MAUNA LOA erupts less frequently than does Kilauea, but it tends to produce a much greater volume of lava over a shorter period of time. 40% of Mauna Loa’s surface is covered by lava flows less than 1,000 years old. Nearly all of the Mauna Loa eruptions observed since the early 1800’s began at its summit caldera; during half of these, the activity subsequently shifted to either the Northeast or the Southwest rift zones. In addition to the summit and rift zones, the upper Northwest flank of Mauna Loa has been the source of three eruptions in the last 200 years. The largest of these, in 1859, produced a lava flow that reached the ocean North of Kiholo Bay on Hawaii’s West coast. Mauna Loa has also erupted from a submarine vent on its West flank in historic time. In 1877, a 1 day eruption took place beneath Kealakekua Bay within 1 mile of the shore. This eruption produced turbulent water and floating blocks of lava, but it caused no injuries to onlookers who approached the area in canoes and other small boats. Between 1868 and 1950, lava flows from the Southwest rift zone reached the ocean during 5 eruptions. Flows from 4 of these eruptions traveled to the sea in 3 to 48 hours. Since 1900, Page 2 of 3
Mauna Loa has erupted 15 times, with eruptions lasting from a few hours to 145 days. After the 1950 eruption, Mauna Loa was quiet for 25 years. It reawakened with a 1 day summit eruption in 1975. The recent eruption of Mauna Loa occurred in 1984. This eruption originated at the summit and, within a few hours, migrated to the Northeast rift zone. The resulting lava flows advanced to within 4 miles of Hilo before the 3 week long eruption ended. Similar short duration eruptions of Mauna Loa’s Northeast rift zone in 1852 and 1942 produced flows that came within about the same distance of Hilo. In 1855, a much longer lived eruption fed a flow that stopped half a mile east of the upper Kaumana area on the Western outskirts of modern Hilo. Lava invaded the present boundaries of Hilo in 1881, although the flow did not reach the shoreline, where the village of Hilo was located at that time. The 1881 flow underlies much of Kaumana and extends a half mile downslope of Komohana Rd. Zone 1 on the lava flow hazard map for Mauna Loa included the summit region and the recently active parts of the rift zones. Zone 2 consists of areas on both sides of the Northeast and Southwest rift zones. Since both of Mauna Loa’s rift zones form prominent ridges, all the areas in Zone 2 are downslope of potential eruption sites. About 20% of this area has been covered by lava in historical time, 5% since 1950. Zone 3 includes other areas on Mauna Loa in which the hazard is gradationally lower than in Zone 2. During the past 750 years, lava flows have covered about 15 to 20% of Zone 3 on Mauna Loa. These areas are less affected by rift activity than Zone 2, although the area of Zone 3 that lies on the Northwest flank of the volcano is vulnerable to eruptions originating at vents on that flank. The 1859 lava flow covers 10% of this area.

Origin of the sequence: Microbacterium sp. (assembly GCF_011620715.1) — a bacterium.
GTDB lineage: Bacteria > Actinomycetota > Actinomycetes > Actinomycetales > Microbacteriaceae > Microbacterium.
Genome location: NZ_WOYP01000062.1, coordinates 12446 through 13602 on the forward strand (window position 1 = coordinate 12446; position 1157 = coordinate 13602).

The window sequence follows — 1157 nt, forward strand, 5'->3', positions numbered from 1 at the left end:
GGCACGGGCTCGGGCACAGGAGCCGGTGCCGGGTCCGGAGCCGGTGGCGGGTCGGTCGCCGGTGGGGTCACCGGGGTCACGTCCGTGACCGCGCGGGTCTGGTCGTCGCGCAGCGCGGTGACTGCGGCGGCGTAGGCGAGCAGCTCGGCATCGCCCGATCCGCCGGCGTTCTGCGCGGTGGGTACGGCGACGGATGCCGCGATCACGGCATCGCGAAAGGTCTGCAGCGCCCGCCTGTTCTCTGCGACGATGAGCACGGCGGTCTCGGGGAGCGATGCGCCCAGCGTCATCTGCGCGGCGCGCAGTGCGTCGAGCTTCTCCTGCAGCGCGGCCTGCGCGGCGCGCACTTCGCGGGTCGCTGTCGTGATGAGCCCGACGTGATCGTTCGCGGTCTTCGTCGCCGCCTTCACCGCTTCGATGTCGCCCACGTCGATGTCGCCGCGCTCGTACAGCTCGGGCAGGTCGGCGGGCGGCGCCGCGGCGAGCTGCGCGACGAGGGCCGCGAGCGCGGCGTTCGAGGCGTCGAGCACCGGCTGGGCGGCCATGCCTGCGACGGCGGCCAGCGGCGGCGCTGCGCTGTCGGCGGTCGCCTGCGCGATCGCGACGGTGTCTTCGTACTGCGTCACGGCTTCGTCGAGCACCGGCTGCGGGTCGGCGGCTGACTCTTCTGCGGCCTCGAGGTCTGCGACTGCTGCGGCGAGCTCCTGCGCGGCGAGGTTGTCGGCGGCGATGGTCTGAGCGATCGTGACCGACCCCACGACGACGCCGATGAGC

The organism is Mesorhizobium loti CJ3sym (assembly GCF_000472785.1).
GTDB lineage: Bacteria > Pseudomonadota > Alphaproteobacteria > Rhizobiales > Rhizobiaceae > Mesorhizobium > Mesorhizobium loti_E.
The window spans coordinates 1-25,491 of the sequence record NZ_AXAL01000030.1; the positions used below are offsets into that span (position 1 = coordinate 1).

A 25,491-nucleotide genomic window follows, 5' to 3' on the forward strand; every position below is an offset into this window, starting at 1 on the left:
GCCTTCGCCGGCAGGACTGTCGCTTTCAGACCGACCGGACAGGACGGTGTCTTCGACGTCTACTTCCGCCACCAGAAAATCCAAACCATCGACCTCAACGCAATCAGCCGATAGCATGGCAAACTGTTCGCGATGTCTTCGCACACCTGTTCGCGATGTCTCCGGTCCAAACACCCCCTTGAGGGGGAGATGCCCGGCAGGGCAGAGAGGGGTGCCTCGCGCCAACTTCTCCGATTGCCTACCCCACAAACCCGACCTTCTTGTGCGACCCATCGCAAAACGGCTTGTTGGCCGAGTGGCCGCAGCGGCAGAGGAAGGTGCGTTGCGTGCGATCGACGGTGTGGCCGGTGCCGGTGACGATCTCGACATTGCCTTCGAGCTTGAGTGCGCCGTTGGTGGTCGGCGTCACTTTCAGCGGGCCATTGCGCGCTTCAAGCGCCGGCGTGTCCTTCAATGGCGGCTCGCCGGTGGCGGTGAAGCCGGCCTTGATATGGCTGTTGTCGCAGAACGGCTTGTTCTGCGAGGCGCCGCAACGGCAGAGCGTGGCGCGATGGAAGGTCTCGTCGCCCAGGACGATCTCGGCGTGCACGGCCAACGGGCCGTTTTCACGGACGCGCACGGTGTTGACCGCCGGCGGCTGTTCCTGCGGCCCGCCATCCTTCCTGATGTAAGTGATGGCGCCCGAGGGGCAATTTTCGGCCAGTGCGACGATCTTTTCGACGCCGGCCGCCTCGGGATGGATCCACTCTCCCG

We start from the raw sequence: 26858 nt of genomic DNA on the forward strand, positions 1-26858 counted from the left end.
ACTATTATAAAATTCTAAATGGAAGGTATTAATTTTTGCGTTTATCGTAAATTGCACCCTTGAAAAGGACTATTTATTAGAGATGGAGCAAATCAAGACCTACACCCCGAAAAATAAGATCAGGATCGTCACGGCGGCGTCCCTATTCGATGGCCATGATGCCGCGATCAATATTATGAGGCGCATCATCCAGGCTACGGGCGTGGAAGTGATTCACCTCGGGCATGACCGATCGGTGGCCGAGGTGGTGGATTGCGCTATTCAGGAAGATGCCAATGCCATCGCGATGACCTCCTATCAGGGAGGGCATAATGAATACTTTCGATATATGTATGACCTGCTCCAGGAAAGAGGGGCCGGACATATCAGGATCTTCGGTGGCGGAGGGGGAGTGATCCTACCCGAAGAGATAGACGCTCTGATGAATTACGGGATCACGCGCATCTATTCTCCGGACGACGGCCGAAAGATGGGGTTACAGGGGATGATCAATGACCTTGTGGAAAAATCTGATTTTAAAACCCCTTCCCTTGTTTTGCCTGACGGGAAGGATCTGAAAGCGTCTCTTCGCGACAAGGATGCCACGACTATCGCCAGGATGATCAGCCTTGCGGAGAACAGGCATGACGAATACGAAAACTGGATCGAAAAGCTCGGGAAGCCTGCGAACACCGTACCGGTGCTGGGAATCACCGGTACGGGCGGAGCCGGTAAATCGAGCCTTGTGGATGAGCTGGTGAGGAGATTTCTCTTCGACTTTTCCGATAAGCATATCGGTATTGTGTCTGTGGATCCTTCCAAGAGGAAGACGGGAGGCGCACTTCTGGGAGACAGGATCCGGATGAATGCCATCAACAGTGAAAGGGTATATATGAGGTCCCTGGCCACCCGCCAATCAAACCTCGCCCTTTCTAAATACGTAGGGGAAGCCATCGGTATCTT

* The information contained in this document does not reflect the eruptive events in Pahoa in 2014 and Leilani Estates in 2018
Lava hazard Zones and Real Estate:
Here on the island of Hawaii Lava hazards are a real part of the journey. Hawaii island is comprised of active volcanoes and as that is a real fact there are important issues to consider when looking at purchasing real estate in areas that are at higher risk of the flow of lava. The United States Geological Survey has broken up the island in 9 zones commonly known as lava hazard zones, and labeled them 1-9. Zone 1 is considered the highest risk zone based upon and according to the degree of the risk of hazard, historical flows, and the geographical lay of the land. Zone 2 is also a high-risk zone based upon the same criteria. As the hazard zone number increases in number the degree of risk decreases. In such lava zone 9 is considered a zone of least risk. When it comes to purchasing real estate in these high risk areas one needs to be aware of the risks that come with owning in these areas as well as the costs associated on a level related to lending and insurance, as well as to the actual physical risk factor associated.
When choosing to purchase real estate here on the island, many buyers are attracted to lava zones 1 and 2. This is in part due to the weather and scenic beauty but along with this we cannot deny the affordable prices. It is true, land located in the lava hazard zones 1 & 2 is typically less expensive than any other areas on Hawaii island. In fact, the district of Puna and the district of Kau; both areas designated with lava hazard zones 1 & 2; offer some of the most affordable land in ALL of the island chain. When making a decision to purchase in these areas one must be aware and consider these variables:
1. Limited insurers for homeowners insurance and hazard insurance.
Currently there is the Hawaii Property insurance Association that offers insurance on homes in Lava Zone 1 & 2. Typically insurance premiums are higher than what one would see on a property outside of these high-risk zones.
2. Limited financing for residential purchases or construction loans.
In recent times many lending institutions have completely eliminated programs that they once had for financing in these risk zones. At current, the Federal government does offer a program through Rural Housing development.
As for conventional financing, most institutions are requiring a minimum of 20% down in order to lend on a property in either of these two high-risk zones.
3. **Always do your research and due diligence with different Home Insurance Companies